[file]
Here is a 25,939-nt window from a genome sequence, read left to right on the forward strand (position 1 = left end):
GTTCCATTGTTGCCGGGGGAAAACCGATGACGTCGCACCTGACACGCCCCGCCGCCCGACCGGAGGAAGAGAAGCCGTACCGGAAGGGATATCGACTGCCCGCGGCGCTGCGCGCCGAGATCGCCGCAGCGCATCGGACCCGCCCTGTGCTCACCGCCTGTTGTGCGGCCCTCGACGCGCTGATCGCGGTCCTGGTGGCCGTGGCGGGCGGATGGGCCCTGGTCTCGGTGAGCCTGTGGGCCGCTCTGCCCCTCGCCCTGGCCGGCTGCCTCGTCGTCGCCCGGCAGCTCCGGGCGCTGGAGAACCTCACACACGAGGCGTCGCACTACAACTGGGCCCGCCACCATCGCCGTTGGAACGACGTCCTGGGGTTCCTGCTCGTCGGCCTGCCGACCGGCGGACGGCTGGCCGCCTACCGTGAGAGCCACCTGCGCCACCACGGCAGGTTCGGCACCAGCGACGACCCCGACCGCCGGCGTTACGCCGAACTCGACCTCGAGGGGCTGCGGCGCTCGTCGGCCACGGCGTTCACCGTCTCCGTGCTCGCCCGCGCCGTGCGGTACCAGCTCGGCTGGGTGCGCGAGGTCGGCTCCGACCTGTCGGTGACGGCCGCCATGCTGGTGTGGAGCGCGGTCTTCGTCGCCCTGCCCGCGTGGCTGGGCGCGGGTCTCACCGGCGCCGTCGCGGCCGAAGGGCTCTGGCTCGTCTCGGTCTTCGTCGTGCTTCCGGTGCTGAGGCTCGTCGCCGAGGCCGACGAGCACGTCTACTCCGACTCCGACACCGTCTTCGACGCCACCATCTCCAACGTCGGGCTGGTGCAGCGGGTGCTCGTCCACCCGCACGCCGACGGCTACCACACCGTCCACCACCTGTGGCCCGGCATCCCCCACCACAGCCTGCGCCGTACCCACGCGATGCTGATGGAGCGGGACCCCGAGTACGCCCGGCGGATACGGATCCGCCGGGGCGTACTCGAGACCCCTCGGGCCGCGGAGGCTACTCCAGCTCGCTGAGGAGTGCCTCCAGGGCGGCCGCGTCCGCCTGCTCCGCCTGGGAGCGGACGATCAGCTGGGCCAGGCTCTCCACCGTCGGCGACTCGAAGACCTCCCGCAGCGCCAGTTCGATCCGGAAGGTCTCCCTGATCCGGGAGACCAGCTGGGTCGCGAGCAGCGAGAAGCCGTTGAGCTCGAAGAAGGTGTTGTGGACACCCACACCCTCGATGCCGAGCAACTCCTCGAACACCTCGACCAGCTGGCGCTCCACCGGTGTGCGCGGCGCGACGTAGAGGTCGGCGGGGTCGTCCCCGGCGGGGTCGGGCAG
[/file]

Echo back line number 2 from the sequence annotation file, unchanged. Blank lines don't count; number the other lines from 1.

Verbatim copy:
GTTCCATTGTTGCCGGGGGAAAACCGATGACGTCGCACCTGACACGCCCCGCCGCCCGACCGGAGGAAGAGAAGCCGTACCGGAAGGGATATCGACTGCCCGCGGCGCTGCGCGCCGAGATCGCCGCAGCGCATCGGACCCGCCCTGTGCTCACCGCCTGTTGTGCGGCCCTCGACGCGCTGATCGCGGTCCTGGTGGCCGTGGCGGGCGGATGGGCCCTGGTCTCGGTGAGCCTGTGGGCCGCTCTGCCCCTCGCCCTGGCCGGCTGCCTCGTCGTCGCCCGGCAGCTCCGGGCGCTGGAGAACCTCACACACGAGGCGTCGCACTACAACTGGGCCCGCCACCATCGCCGTTGGAACGACGTCCTGGGGTTCCTGCTCGTCGGCCTGCCGACCGGCGGACGGCTGGCCGCCTACCGTGAGAGCCACCTGCGCCACCACGGCAGGTTCGGCACCAGCGACGACCCCGACCGCCGGCGTTACGCCGAACTCGACCTCGAGGGGCTGCGGCGCTCGTCGGCCACGGCGTTCACCGTCTCCGTGCTCGCCCGCGCCGTGCGGTACCAGCTCGGCTGGGTGCGCGAGGTCGGCTCCGACCTGTCGGTGACGGCCGCCATGCTGGTGTGGAGCGCGGTCTTCGTCGCCCTGCCCGCGTGGCTGGGCGCGGGTCTCACCGGCGCCGTCGCGGCCGAAGGGCTCTGGCTCGTCTCGGTCTTCGTCGTGCTTCCGGTGCTGAGGCTCGTCGCCGAGGCCGACGAGCACGTCTACTCCGACTCCGACACCGTCTTCGACGCCACCATCTCCAACGTCGGGCTGGTGCAGCGGGTGCTCGTCCACCCGCACGCCGACGGCTACCACACCGTCCACCACCTGTGGCCCGGCATCCCCCACCACAGCCTGCGCCGTACCCACGCGATGCTGATGGAGCGGGACCCCGAGTACGCCCGGCGGATACGGATCCGCCGGGGCGTACTCGAGACCCCTCGGGCCGCGGAGGCTACTCCAGCTCGCTGAGGAGTGCCTCCAGGGCGGCCGCGTCCGCCTGCTCCGCCTGGGAGCGGACGATCAGCTGGGCCAGGCTCTCCACCGTCGGCGACTCGAAGACCTCCCGCAGCGCCAGTTCGATCCGGAAGGTCTCCCTGATCCGGGAGACCAGCTGGGTCGCGAGCAGCGAGAAGCCGTTGAGCTCGAAGAAGGTGTTGTGGACACCCACACCCTCGATGCCGAGCAACTCCTCGAACACCTCGACCAGCTGGCGCTCCACCGGTGTGCGCGGCGCGACGTAGAGGTCGGCGGGGTCGTCCCCGGCGGGGTCGGGCAG